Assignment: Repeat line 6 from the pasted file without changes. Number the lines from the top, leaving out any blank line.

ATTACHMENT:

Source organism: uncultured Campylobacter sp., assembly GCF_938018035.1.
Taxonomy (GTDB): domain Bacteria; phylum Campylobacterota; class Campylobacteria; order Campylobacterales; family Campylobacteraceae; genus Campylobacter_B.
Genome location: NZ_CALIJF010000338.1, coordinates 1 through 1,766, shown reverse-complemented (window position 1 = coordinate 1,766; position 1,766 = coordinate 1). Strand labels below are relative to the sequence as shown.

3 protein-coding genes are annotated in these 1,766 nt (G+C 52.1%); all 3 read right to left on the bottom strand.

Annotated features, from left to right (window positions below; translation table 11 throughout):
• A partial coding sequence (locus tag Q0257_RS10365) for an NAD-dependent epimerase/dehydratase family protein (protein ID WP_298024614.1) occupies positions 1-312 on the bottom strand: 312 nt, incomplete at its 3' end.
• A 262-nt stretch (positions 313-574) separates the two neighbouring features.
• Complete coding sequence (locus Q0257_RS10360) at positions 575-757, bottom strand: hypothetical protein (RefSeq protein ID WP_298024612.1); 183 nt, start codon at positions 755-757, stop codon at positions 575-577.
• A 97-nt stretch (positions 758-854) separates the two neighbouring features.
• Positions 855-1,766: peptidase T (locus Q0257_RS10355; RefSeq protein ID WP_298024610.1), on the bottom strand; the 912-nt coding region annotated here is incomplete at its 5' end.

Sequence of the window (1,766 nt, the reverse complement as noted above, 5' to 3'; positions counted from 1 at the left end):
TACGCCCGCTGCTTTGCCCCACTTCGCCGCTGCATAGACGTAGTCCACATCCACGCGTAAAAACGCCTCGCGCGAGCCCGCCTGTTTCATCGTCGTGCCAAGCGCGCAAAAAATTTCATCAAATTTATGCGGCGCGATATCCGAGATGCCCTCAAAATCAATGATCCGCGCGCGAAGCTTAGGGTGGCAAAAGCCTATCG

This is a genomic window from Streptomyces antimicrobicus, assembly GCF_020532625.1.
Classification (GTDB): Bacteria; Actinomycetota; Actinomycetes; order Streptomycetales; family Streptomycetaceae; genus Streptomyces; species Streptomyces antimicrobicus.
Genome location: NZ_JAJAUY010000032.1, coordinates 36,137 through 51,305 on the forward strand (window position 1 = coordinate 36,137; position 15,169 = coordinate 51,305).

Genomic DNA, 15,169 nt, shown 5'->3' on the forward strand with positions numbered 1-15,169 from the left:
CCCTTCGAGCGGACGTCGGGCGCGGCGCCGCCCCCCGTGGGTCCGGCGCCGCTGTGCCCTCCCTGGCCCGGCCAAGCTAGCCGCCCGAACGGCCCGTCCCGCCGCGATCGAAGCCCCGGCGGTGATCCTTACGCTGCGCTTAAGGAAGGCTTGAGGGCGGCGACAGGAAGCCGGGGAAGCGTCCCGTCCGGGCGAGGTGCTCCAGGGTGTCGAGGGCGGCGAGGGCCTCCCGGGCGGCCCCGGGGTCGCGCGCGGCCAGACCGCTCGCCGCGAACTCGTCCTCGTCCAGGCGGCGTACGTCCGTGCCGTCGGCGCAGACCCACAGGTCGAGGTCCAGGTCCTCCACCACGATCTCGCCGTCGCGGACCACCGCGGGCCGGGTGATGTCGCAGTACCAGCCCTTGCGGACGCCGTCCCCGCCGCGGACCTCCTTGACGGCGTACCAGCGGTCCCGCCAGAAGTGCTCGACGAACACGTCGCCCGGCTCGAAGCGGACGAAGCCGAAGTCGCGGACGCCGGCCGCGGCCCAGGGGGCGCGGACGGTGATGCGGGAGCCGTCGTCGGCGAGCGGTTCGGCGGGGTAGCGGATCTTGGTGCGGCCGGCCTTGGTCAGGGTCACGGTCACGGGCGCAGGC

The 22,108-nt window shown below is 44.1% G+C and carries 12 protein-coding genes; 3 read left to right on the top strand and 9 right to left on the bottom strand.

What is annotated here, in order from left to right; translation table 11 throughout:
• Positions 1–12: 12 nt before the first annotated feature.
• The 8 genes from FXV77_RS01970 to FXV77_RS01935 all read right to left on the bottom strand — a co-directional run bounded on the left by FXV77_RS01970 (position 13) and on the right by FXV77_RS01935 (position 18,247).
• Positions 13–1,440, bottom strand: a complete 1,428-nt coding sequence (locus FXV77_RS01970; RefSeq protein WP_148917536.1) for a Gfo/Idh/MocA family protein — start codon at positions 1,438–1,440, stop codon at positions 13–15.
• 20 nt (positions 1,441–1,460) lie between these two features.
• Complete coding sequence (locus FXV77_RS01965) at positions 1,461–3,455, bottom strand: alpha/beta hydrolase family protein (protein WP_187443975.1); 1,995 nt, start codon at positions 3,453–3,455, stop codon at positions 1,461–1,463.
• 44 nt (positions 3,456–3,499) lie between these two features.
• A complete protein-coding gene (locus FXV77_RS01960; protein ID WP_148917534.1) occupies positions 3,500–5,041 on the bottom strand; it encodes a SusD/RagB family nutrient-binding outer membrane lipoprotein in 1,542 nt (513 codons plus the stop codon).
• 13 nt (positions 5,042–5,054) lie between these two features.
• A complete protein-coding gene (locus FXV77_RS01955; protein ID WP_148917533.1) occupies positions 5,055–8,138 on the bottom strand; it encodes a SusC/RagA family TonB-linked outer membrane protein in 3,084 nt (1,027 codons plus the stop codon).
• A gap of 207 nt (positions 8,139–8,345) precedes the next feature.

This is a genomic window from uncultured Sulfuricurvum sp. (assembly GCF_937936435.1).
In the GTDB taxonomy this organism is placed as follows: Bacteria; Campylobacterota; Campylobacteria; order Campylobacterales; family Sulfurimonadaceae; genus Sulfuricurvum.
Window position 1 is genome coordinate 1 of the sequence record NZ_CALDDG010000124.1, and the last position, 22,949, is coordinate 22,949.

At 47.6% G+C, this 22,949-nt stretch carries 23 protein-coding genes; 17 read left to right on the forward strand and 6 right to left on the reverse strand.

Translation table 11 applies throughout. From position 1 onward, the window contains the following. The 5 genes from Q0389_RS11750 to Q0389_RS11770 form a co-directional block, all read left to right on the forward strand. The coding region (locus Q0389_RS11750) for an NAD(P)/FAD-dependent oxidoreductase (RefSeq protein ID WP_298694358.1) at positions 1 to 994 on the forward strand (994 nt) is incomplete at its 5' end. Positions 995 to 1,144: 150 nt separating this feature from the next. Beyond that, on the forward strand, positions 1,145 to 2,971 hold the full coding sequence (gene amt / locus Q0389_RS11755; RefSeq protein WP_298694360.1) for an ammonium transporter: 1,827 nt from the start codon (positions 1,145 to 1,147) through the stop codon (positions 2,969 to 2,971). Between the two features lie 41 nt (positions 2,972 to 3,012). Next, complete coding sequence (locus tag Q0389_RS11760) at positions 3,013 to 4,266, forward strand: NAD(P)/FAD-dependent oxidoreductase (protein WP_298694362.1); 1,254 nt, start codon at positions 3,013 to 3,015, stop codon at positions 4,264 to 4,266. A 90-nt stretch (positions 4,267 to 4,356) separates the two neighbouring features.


• A partial coding sequence (locus tag Q0257_RS10365) for an NAD-dependent epimerase/dehydratase family protein (protein ID WP_298024614.1) occupies positions 1-312 on the bottom strand: 312 nt, incomplete at its 3' end.